Skip to content

Do older people have all the time in the world on their hands?

In the blog series ‘apaaehtoisuus on timanttista toimintaa (‘Volunteering is Brilliant Activity’), we publish articles or videos on volunteering by students who study volunteer leadership at HUMAK Open University of Applied Sciences.

There are several organisations for retired persons in Finland which have their own local active volunteers and communities. In addition to these organisations, older volunteers can be found on the lists of municipalities, churches, and social and health organisations as well as other organisations.

In the events and voluntary activity of small communities, it is a familiar sight to see older people volunteering more than working-age adults. They are dear friends, reliable accompanying persons on hospital trips, and they create extravagant cakes for fairs. They are there even before the event starts making coffee, setting up bingo prizes in regular rows, and they have all the time to chat about the differences in taste of the traditional Finnish coffee brands, Juhla Mokka and Kulta Katriina.

A working-age mother or father juggling with kids, work and other activities doesn’t have time for that, or do they? We, who are adventuring between work and piles of laundry, are eager to tell how much we would like to participate in volunteering but that we don’t have time for it. It would be lovely and important, for example, to accompany an older neighbour during outdoor activities. But at what time? Likewise, it is easy to think that older people participate actively in organisations because they have all the time in the world on their hands.

According to a research carried out by the Age institute, looking after their own well-being motivates older people to volunteer. Action is motivated by the promotion and maintenance of one’s ability to function and be active. Moreover, being useful also mobilises older people (Jere Rajaniemi 2/2009). In various events and volunteering, older people have the opportunity to leave four walls, meet friends, and maintain their own physical health and social contacts. By getting involved in volunteering, an older person might even live a busier life than a working-age person. Recently, I met a 65-year-old widow who volunteers in her own municipality, in the food aid of the church and as an activist in three different social and health associations. The lady in question told us that she is spending maybe the busiest but also the most interesting time of her life.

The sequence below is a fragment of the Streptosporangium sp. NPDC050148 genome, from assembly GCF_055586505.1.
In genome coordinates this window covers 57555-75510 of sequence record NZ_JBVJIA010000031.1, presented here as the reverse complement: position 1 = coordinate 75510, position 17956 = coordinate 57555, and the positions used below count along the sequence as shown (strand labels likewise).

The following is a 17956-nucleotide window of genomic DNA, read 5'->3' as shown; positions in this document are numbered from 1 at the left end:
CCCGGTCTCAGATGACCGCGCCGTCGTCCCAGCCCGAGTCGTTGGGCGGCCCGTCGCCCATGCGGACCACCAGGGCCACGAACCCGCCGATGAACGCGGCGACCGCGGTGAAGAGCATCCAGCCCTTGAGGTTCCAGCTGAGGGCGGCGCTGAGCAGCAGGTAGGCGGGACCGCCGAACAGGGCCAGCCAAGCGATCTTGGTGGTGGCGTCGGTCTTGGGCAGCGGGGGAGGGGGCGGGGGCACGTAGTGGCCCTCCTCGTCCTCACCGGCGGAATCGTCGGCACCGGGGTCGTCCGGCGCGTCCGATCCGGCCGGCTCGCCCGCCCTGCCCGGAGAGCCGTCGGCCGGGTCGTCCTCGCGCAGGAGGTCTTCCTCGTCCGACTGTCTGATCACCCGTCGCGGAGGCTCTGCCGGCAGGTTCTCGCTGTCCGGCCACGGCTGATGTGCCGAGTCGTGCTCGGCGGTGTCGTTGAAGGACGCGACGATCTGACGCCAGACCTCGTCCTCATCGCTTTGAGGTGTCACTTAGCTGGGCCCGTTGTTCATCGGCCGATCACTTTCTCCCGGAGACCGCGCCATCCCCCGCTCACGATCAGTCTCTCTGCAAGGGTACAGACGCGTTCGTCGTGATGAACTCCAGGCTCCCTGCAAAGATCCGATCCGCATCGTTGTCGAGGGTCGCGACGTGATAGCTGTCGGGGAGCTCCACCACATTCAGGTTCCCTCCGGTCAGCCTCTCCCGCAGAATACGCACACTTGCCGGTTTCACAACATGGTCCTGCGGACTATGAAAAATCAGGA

Therefore, it seems that in today’s society, we all are considerably busy and don’t have enough time, but we see it in different ways.

Text: Hanna-Mari Hiltunen

The author is currently studying volunteer leadership at HUMAK Open University of Applied Sciences.


Jere Rajaniemi: Mielekkäästi vapaaehtoistoiminnassa – Tuloksia kyselystä järjestöjen ikääntyneille jäsenille. Reports 2/2009. Helsinki: Age Institute.

Translator: Kati Merikoski

Share the article in social media:
Back to the top of the page